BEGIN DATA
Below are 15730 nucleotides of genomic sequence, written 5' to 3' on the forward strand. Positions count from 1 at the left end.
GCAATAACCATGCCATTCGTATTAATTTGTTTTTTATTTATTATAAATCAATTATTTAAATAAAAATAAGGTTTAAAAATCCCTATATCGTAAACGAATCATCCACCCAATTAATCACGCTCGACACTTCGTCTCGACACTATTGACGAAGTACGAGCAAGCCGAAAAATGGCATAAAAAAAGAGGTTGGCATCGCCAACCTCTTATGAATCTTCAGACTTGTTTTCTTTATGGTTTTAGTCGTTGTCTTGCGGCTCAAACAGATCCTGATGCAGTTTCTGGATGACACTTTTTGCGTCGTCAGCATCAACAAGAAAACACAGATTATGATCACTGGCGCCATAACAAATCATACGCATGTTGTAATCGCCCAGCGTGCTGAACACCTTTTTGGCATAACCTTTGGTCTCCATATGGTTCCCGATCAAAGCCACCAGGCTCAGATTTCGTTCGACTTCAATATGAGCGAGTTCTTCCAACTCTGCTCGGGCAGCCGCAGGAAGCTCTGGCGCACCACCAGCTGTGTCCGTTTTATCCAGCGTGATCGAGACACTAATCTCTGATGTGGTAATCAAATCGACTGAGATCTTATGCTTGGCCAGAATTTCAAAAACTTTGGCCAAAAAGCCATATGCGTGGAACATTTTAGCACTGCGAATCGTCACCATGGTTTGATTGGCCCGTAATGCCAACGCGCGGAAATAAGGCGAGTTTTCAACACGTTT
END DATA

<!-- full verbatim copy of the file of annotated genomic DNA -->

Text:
Below are 15730 nucleotides of genomic sequence, written 5' to 3' on the forward strand. Positions count from 1 at the left end.
GCAATAACCATGCCATTCGTATTAATTTGTTTTTTATTTATTATAAATCAATTATTTAAATAAAAATAAGGTTTAAAAATCCCTATATCGTAAACGAATCATCCACCCAATTAATCACGCTCGACACTTCGTCTCGACACTATTGACGAAGTACGAGCAAGCCGAAAAATGGCATAAAAAAAGAGGTTGGCATCGCCAACCTCTTATGAATCTTCAGACTTGTTTTCTTTATGGTTTTAGTCGTTGTCTTGCGGCTCAAACAGATCCTGATGCAGTTTCTGGATGACACTTTTTGCGTCGTCAGCATCAACAAGAAAACACAGATTATGATCACTGGCGCCATAACAAATCATACGCATGTTGTAATCGCCCAGCGTGCTGAACACCTTTTTGGCATAACCTTTGGTCTCCATATGGTTCCCGATCAAAGCCACCAGGCTCAGATTTCGTTCGACTTCAATATGAGCGAGTTCTTCCAACTCTGCTCGGGCAGCCGCAGGAAGCTCTGGCGCACCACCAGCTGTGTCCGTTTTATCCAGCGTGATCGAGACACTAATCTCTGATGTGGTAATCAAATCGACTGAGATCTTATGCTTGGCCAGAATTTCAAAAACTTTGGCCAAAAAGCCATATGCGTGGAACATTTTAGCACTGCGAATCGTCACCATGGTTTGATTGGCCCGTAATGCCAACGCGCGGAAATAAGGCGAGTTTTCAACACGTTT